Iberian Horses

Due to a happy coincidence, the Western lowlands of the Iberian Peninsula remained spared from the effects of the most recent ice age. The horses that survived this period were the forefathers of the first domesticated and ridden horses and are the foundation of the Iberian horse. Due to the isolation of this small part of Europe, these horses could survive and evolve more than 15,000 years with a minimum influence from the outside. In the reverse, influences from the Iberian horse can be found in many other (Baroque) horse breeds, including even the warmblood sport horse.

The Iberian horse was ridden for the first time 4,000 years before Christ and were used in the centuries that followed as warhorse, horse for the nobility and workhorse.

The current Lusitano or Puro Sangue Lusitano (PSL) is a direct descent from this Iberian horse that, except in Portugal, also appears in Andalusia (Spain) and is known as the Pura Raza Espagnole (PRE). Only in the last 300 years has a difference arisen between the horses from Spain and the horses from Portugal. An important reason for this difference is that since the 18th century, bullfighting in Spain is no longer done on horseback, while this is still the tradition in Portugal to this day. In Spain, this has led to a breeding policy where exalted and more expressive gaits became more important and the horses became more long-lined in terms of build.

The Lusitano

Sons of the Wind

In classical Greek ancient times, people believed that the best horses came from the shores of the Portuguese river, the Tagus: there the mares were fertilised by Zephyr (West wind) and there the Lusitano was born – the fastest horse from the ancient times. The Lusitano horses are still called “Sons of the Wind”. This exceptional horse, with its long and rich history as warhorse, royal horse, workhorse and sport horse, is a rare sight in the Netherlands.

The Lusitano has remained much closer in its development to the Iberian horse, from which it originated. As a result, the Lusitano, due to solid breeding policy and extremely good genetic material, is a horse with good health, good character and the will to go through fire for its rider.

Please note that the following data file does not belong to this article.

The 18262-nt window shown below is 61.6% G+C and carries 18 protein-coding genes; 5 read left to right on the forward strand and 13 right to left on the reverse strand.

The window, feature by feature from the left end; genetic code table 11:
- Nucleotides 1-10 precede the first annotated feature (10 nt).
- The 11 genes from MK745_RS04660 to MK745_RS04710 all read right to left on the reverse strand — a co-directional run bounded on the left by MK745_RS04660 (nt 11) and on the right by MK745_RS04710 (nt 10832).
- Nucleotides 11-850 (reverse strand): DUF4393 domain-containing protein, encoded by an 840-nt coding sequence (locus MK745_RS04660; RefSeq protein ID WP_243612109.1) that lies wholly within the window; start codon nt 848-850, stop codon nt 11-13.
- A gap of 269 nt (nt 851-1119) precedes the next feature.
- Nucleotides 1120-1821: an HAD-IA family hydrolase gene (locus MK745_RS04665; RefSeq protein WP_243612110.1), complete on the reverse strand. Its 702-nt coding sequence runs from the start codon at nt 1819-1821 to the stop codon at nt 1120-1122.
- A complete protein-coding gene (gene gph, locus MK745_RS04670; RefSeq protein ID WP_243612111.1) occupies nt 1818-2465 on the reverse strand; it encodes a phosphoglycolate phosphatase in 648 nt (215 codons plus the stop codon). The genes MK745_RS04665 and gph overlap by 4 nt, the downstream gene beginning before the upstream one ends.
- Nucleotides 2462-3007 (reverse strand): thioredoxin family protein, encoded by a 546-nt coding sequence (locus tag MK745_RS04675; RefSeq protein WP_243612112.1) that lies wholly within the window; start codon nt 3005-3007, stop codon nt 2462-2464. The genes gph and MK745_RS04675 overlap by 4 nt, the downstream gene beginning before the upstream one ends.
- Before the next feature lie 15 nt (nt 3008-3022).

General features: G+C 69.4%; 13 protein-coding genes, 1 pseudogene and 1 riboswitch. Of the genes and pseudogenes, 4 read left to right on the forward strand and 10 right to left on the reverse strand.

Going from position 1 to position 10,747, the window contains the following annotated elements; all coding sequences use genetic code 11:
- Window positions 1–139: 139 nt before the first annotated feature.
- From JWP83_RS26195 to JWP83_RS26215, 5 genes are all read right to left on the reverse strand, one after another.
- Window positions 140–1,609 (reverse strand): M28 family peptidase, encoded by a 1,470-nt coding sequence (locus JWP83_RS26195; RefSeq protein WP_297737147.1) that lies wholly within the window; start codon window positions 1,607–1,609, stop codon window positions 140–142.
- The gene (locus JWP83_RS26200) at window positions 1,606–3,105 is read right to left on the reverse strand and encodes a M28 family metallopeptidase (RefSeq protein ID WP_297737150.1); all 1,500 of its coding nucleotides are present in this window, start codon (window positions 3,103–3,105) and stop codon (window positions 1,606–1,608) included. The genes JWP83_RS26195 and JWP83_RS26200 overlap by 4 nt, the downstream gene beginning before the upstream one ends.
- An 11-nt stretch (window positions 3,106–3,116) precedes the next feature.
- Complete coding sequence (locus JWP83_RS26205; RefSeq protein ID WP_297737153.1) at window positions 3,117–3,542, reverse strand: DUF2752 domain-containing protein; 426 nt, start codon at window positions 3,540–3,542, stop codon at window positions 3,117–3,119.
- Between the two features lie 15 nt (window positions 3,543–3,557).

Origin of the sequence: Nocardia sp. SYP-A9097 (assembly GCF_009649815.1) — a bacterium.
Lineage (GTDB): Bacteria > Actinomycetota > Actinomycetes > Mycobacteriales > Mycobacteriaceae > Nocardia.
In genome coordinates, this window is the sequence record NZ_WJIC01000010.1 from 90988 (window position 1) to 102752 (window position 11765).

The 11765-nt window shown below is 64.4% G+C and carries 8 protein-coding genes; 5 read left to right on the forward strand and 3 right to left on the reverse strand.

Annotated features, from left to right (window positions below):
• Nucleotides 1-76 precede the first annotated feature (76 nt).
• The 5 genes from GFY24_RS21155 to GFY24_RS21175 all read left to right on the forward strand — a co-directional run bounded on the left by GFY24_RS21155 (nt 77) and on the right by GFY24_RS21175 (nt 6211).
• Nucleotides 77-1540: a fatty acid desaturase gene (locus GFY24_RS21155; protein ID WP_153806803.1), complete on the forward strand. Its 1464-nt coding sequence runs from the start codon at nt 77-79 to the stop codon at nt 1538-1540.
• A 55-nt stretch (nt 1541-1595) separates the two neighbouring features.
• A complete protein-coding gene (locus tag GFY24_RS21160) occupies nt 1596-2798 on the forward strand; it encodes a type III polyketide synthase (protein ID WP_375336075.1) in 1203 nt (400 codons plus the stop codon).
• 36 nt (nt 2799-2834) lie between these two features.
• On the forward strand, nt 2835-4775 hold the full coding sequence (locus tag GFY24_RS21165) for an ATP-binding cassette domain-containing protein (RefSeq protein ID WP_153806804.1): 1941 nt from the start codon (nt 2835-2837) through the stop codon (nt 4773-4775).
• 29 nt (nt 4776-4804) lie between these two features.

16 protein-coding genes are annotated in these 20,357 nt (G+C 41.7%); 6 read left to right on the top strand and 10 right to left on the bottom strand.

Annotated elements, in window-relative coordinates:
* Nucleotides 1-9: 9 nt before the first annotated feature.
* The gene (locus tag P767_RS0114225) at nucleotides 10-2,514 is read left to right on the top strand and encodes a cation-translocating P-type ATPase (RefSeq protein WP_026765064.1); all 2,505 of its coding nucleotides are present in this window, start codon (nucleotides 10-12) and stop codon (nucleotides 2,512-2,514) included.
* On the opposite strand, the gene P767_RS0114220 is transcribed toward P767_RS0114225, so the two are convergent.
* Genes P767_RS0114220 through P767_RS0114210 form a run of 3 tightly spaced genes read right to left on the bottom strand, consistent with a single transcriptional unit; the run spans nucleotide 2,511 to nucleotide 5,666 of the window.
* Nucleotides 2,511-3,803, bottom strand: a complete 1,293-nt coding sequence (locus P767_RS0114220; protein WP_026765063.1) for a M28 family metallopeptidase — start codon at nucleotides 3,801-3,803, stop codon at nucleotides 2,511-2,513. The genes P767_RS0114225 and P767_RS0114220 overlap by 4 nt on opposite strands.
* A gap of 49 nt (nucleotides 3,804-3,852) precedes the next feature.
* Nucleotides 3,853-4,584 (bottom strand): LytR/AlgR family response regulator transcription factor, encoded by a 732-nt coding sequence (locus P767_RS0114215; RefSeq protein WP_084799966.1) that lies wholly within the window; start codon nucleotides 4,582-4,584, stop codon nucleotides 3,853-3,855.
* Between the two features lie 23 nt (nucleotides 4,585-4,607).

Today, three blood lines, which are also crossed, form the basis for the “modern” Lusitano: Veiga, Andrade and Alter.

The Lusitano with Veiga blood is a horse that is considered the most as “typical Lusitano”: a slightly convex head, small, fast, agile, obedient and fearless. These horses are often used in the bullfighting that is still done on horseback in Portugal and in the Working Equitation sport.

The Andrade horse is a Lusitano with a straighter nose line, larger, more elegant and powerful. These horses are also used in the arena for bullfighting but also perform well in other areas of sport such as dressage and working equitation.

And finally, the Alter Real is the horse used in the Royal Horse Breeding operation in Portugal. These horses are always chestnut brown in colour, longer-lined and exceptionally suited for the (higher) dressage, classical equitation and horse and carriage sport. The most well-known Alter Real is Rubi, ridden by Gonçalo Carvalho and participant in the 2012 Olympic Games in London.

The Pura Raza Española

Horse for kings

The PRE has a noble appearance and in the past, was the horse for the nobility and royalty. The typical masculine and feminine appearance that the stallions and mares have is striking. The stallions are sturdy and muscular and the mares are, in general, more beautiful.

The horses have, also due to the soil conditions in Spain, elevated gaits with a lot of knee action and great inclination toward collecting. The “normal” gaits are much less natural for these horses and must be properly trained.

The PRE is suited for all sport disciplines. They are intelligent, temperamental but controlled, have a “will to please” and adapt themselves to their rider.